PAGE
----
Sheriff’s Office, property owners continue Styrofoam cleanup

Published 8:29 pm Friday, May 1, 2015

Tidewater Area Department of Environment Quality’s pollution response officer John Settle said he had hopes that the majority of the Styrofoam floating in the Nottoway River will be removed within a couple weeks.

At that point, Settle said, he believes the enforcement team will get started assessing penalties on all involved. John Brandt, who is with the area’s enforcement department, added that currently they are looking into all the facts. The investigation won’t be complete until DEQ has drafted a notice of violation.

In the meanwhile, Southampton County, Riverkeeper Jeff Turner, the responsible landowner David Fowler Jr. and other local families are working to clean up the river.

Sgt. Greg Griffith said cleanup efforts have mostly been coordinated through the Southampton County Sheriff’s Office, and that he and a team of inmates have been out there multiple times.

To date, 80 to 100 industrial-sized waste bags have been cleared out of the river. Griffith said the sheriff’s office is responsible for half of it, and Fowler and his team have removed more than 20 bags’ worth.

“It is not all out yet, but they have made good progress there,” said County Administrator Mike Johnson.

The recent rain has caused some concern. That’s because the debris — originally hauled from the H.P. Beale and Sons meatpacking plant demolition site on a contract from the property owner — is still buried along the river. Styrofoam is mixed in with the concrete and bricks, and should the river rise, the county will be right back where it started, Turner said.

“If it gets over 12 feet at the Sebrell gauge, it will start washing out again,” he said. “We are nowhere near 12 feet right now. But if that happened, we’d have gone through all of that effort and more will come right back in.”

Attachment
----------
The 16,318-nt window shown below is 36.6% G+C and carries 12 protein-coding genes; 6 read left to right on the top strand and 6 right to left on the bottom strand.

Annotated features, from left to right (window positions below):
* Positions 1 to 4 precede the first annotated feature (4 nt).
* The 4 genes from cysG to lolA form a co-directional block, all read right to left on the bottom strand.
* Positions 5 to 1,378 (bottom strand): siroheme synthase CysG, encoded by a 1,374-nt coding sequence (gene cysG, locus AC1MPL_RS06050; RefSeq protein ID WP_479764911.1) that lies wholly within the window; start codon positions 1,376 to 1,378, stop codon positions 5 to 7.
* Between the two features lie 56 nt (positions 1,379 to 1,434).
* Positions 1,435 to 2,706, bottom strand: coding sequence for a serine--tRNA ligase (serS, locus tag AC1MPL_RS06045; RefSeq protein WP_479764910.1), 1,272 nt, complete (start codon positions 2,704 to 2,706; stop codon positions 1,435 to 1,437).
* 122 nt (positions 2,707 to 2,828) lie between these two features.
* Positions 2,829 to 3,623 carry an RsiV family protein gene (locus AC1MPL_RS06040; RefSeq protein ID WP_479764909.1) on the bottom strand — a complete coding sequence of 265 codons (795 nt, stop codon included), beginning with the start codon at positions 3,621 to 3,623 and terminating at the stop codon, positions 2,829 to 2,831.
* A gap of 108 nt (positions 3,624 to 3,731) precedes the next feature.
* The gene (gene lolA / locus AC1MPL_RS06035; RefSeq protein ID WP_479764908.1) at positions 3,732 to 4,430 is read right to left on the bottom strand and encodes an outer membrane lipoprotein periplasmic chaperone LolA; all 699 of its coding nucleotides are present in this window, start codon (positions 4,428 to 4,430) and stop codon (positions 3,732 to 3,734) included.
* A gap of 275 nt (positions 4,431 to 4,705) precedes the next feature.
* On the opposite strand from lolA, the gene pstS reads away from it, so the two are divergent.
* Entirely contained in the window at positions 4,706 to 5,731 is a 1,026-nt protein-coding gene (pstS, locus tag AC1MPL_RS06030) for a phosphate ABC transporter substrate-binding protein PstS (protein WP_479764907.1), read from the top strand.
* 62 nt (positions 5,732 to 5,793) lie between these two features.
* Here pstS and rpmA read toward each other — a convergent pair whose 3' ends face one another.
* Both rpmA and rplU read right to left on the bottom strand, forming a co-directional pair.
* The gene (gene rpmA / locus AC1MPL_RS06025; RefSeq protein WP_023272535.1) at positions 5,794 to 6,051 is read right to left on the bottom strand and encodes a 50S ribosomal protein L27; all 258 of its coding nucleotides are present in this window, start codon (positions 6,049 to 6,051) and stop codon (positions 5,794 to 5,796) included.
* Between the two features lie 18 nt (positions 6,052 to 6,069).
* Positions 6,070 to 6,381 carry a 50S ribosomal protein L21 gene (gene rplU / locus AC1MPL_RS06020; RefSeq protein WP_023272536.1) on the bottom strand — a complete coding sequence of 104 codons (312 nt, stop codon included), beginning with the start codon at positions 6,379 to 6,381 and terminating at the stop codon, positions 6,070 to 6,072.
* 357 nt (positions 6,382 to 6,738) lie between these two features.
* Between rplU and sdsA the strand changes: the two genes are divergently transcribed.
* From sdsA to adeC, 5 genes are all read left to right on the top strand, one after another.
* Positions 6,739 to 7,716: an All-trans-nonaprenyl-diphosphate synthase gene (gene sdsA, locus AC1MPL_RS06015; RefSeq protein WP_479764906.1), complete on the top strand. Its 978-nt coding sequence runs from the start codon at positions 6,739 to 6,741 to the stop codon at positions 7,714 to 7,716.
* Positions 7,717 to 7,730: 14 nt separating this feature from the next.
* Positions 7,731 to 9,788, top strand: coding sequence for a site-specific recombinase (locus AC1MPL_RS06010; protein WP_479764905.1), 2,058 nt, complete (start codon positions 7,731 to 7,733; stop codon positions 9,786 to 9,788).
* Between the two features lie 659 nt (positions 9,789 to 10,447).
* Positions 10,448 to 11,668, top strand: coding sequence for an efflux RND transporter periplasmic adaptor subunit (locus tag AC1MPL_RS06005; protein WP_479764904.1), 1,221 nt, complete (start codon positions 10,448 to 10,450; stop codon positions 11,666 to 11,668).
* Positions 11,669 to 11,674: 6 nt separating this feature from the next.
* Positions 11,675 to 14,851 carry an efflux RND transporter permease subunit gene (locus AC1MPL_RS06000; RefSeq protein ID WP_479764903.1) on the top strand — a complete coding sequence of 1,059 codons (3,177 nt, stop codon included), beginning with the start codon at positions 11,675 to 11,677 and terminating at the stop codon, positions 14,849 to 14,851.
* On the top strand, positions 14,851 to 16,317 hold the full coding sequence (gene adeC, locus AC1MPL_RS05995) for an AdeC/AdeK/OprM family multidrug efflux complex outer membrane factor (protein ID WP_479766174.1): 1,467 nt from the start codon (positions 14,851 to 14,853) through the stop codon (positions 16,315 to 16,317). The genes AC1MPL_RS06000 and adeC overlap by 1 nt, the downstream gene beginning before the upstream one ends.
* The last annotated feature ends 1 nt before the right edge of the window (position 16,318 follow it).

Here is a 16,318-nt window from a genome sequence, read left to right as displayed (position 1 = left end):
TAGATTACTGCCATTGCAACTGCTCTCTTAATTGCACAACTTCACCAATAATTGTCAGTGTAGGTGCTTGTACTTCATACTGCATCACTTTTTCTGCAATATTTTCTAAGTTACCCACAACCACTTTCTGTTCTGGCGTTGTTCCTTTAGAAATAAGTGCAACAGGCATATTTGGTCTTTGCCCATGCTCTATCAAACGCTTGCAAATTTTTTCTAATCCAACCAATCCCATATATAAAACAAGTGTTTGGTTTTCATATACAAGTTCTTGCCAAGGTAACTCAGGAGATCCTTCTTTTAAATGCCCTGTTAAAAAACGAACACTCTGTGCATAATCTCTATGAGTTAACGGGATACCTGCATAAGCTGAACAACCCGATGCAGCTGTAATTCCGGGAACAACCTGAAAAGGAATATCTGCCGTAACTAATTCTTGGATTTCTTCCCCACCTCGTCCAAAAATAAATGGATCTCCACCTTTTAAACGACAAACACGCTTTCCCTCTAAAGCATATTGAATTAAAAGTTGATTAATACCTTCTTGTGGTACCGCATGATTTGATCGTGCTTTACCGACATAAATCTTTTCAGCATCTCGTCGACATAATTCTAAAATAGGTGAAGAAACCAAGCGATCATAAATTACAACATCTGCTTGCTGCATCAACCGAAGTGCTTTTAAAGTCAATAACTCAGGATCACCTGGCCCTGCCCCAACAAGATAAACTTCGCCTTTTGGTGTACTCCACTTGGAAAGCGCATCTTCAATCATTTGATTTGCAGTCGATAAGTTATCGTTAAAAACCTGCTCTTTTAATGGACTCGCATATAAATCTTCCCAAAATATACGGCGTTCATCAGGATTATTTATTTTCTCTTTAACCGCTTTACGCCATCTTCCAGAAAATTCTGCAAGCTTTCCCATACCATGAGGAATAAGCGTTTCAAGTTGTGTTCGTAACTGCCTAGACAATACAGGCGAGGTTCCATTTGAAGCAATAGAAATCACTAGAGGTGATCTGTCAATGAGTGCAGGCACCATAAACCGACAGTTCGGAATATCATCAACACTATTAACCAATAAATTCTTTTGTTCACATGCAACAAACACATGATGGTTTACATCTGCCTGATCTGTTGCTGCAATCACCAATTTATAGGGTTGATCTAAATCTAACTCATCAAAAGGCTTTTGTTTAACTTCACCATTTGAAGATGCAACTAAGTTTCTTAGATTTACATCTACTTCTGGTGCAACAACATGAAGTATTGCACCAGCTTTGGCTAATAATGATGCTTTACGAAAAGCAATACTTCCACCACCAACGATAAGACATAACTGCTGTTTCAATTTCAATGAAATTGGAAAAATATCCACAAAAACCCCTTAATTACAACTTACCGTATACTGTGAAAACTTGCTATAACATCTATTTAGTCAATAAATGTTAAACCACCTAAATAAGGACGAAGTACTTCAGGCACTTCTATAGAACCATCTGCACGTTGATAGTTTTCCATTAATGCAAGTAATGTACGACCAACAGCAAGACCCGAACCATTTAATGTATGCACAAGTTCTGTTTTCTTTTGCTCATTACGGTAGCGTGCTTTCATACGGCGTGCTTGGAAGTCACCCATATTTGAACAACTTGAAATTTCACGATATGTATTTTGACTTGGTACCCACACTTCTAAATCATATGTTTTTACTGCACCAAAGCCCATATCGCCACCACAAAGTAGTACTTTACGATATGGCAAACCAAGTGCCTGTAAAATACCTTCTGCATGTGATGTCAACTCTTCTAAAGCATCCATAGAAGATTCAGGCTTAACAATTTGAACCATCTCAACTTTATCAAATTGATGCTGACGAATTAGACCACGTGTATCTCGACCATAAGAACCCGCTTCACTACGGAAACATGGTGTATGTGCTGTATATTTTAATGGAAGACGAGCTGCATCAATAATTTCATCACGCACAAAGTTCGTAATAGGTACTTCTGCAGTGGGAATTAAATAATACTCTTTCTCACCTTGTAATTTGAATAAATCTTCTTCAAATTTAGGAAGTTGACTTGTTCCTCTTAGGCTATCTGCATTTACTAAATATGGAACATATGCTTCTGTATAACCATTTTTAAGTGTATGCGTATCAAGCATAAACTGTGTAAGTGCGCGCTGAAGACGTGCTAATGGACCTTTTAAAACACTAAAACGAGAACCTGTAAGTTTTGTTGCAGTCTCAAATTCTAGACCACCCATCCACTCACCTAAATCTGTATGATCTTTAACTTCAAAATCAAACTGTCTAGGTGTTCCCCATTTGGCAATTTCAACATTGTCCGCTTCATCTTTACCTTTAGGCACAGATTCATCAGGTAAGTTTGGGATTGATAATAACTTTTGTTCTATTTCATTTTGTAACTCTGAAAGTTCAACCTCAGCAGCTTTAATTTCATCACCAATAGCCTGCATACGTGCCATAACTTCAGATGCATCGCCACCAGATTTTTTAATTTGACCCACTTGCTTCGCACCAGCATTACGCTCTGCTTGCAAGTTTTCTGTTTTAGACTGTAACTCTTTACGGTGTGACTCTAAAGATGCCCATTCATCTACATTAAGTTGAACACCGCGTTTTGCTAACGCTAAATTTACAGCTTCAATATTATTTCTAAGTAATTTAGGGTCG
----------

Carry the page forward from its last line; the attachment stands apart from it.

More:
In an effort to prevent more Styrofoam getting in the river, a floating boom was installed by the sheriff’s office where the material was placed. Johnson said the county paid for the installation of the boom, but that the responsible property owner would be billed.

Johnson said the cleanup effort has been going in three distinct phases: get debris out of the river; make sure no more Styrofoam gets in the river; and then figure out the long-term solution of the demolition material in the flood plain.

Though Fowler did not have a permit from the county to remove the debris, he was hired by Gene Beale Jr. to do the job. The materials were hauled onto the property of Fowler and his brother, John Wayne Fowler Sr., to shore up some land that had been damaged during hunting season. Fowler stresses that his brother had no involvement in this.

The other concern is working with the DEQ to make sure the property owner complies with all state, federal and local laws. Johnson said they do reserve the right to assess penalties or fines.

“Southampton County is leading the charge, and they have been very proactive,” said Settle. “Everything requested from the state’s point of view, they have done. I’ve been very pleased with their responsiveness and attention to detail.”

The two-week deadline Fowler signed with the county ended on Friday, and he was scheduled to meet with authorities to discuss his efforts so far. Rain may have had other ideas, though, concerning actually getting out to examine the Nottoway.

“We’ve been doing all we can to protect the river and to make sure we do not have a repeat incident,” Johnson said. “We will continue to work with the property owner. It’ll probably be over a period of months.”